Lucy Findlay

What makes Social Enterprise Mark certification different?

There is often confusion between the various ‘badges’, ‘identifiers’ and ‘certifications’ available to organisations looking to prove their social and ethical credentials, and we are often met with questions about the relationship between the Social Enterprise Mark and other certification schemes.

Following the official UK launch event of B Corps last night, which I attended, we thought this may be an appropriate time to distinguish how the Social Enterprise Mark is different from other schemes. Of course, it is testament to the strength of the social enterprise movement that there are a number of options available to those looking to accredit their social enterprise credentials, but it may be useful to clarify the differences between these options.

The Social Enterprise Mark CIC is the ONLY UK and international certification authority that independently guarantees that a business operates as a social enterprise, with the central aim of using income and profits to maximise their positive social and/or environmental impact, which takes precedent over more standard business models, which are typically driven by a requirements to maximise personal profits for owners and shareholders.

Applicants must meet the qualification criteria (summarised below) in order to be awarded the Social Enterprise Mark, and are re-assessed each year to ensure they continue to meet the criteria. The Social Enterprise Mark is not a membership scheme – it is a certification, subject to an independent Certification Panel.

Summary of qualification criteria:

  • have social or environmental aims
  • have own constitution and governance
  • earn at least 50% income from trading (or pledge to achieve this within 18 months)
  • spend at least 50% profits fulfilling social or environmental aims
  • distribute residual assets to social or environmental aims, if dissolved
  • demonstrate social value

Approval is not automatic; not everyone who applies for the Social Enterprise Mark is successful, but we will always give advice on required changes. Approximately 30% of organisations applying or expressing an interest in doing so are assessed as ineligible, from the point of initial enquiry, through their application and our assessment, up to the point of scrutiny by the Certification Panel. We review Mark Holders continuing eligibility on an annual basis and whenever an organisation is found to no longer be meeting our criteria, their Mark Holder status is removed.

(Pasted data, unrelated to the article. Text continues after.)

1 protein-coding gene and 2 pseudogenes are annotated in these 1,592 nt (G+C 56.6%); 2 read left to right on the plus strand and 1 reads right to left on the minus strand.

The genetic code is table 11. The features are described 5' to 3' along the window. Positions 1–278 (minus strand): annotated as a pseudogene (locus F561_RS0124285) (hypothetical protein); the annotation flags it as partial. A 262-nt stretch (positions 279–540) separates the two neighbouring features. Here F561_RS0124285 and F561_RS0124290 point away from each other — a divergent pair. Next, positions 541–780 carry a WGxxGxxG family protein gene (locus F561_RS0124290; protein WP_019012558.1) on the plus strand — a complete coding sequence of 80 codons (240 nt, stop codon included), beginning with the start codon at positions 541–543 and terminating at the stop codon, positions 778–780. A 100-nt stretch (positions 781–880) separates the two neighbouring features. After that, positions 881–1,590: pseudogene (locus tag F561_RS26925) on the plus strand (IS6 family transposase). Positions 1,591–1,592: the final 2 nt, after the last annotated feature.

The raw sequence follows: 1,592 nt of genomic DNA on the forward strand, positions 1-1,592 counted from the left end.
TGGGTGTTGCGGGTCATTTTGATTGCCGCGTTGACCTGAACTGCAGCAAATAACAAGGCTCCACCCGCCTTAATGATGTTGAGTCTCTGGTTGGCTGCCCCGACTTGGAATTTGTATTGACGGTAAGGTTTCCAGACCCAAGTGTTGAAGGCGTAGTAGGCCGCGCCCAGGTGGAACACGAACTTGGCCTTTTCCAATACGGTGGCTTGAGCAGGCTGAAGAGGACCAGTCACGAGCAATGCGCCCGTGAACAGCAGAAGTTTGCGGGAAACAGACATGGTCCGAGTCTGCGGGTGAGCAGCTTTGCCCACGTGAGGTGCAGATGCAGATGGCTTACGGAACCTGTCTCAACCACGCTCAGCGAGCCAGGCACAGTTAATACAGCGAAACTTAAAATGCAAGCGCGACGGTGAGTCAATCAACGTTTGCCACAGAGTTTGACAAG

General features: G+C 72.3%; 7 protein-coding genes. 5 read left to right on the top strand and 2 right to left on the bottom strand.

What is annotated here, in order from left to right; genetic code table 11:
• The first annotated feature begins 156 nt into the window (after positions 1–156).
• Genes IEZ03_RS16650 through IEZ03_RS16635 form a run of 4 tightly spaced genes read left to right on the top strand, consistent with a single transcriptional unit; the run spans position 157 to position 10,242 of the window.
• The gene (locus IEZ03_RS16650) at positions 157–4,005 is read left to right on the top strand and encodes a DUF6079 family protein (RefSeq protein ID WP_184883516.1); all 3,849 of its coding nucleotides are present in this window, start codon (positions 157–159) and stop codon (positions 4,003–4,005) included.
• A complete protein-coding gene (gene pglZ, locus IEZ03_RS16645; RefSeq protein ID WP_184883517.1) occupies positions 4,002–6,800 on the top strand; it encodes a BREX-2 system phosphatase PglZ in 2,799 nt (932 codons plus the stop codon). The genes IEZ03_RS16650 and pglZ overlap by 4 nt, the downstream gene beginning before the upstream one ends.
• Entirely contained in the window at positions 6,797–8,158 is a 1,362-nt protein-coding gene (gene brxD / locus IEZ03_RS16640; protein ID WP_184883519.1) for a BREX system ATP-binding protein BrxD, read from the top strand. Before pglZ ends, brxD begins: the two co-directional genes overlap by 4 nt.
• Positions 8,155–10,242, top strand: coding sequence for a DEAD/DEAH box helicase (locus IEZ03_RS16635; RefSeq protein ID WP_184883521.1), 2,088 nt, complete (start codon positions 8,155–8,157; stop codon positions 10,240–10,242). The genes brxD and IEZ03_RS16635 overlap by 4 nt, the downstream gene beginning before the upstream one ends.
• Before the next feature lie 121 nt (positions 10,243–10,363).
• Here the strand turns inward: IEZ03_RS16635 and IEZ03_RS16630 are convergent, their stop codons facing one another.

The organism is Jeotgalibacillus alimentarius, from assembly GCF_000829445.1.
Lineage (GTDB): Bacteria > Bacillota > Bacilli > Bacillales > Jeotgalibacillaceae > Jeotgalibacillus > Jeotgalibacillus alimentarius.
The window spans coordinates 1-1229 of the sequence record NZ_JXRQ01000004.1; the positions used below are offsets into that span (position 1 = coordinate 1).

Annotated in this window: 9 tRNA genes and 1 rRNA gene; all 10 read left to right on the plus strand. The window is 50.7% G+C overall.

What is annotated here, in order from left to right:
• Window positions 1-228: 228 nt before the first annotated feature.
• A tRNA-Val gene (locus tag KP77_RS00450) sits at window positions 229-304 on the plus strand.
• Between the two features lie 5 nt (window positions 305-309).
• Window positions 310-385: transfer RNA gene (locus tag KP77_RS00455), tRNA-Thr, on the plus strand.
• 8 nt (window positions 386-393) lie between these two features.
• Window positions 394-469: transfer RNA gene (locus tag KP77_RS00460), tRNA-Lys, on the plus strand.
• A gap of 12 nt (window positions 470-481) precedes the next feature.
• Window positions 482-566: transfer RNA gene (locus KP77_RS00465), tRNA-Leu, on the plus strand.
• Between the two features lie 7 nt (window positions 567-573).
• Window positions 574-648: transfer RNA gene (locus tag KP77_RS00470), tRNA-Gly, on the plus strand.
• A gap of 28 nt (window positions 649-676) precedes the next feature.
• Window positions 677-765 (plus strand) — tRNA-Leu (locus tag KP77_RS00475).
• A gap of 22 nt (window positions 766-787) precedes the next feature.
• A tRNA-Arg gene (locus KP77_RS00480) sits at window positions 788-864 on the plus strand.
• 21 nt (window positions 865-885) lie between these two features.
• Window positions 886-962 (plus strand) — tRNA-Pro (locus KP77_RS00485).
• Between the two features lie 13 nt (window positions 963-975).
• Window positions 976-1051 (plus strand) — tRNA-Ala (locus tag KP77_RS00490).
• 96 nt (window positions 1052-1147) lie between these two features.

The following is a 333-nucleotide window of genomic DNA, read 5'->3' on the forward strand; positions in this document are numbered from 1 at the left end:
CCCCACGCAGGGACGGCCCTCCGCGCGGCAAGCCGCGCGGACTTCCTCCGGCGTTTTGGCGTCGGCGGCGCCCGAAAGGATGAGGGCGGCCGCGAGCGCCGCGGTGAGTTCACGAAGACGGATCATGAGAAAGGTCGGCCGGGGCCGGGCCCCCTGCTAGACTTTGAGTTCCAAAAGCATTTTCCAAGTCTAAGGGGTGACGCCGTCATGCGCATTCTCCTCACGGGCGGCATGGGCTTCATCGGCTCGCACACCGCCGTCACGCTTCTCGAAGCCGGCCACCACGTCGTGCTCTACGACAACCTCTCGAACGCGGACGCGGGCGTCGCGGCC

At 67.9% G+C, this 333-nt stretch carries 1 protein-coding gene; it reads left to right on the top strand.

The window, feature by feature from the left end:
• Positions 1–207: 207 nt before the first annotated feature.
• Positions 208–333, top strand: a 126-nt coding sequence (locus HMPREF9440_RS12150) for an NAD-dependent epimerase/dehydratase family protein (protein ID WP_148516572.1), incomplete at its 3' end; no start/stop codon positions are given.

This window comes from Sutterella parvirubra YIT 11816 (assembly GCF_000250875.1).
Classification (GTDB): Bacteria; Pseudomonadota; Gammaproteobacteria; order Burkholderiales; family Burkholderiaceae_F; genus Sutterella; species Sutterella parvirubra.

To help illustrate the key differences between the Social Enterprise Mark and other certification/accreditation schemes, we have produced a useful comparison, which sets out the differences between the Mark and the newly launched B Corp certification.

 

Looking at social impact in particular, we have recently strengthened our assessment of how applicants and renewing Mark Holders demonstrate that social/environmental objectives are achieved. We now require a minimum of three ‘social impact statements’, which illustrate how they are striving to meet their social and environmental objectives. This is to ensure Mark Holders are reflecting upon their social/environmental impact and at the very least can articulate what they are doing year on year to make a difference.

The Social Enterprise Mark is not just an internal assessment for social enterprises to evaluate their social impact; it provides proof that they have been assessed against sector-agreed criteria, and have been guaranteed as a genuine social enterprise.

Subject to meeting the criteria, organisations can become a certified social enterprise and verify their credentials from just £350+VAT per year. The annual licence fee is based on the organisation’s annual income, ranging from £350+VAT to £4,500+VAT.

To find out if you qualify for the Social Enterprise Mark, use our handy criteria checklist. If you are eligible, why not start the application process today to guarantee your social enterprise credentials with the Social Enterprise Mark.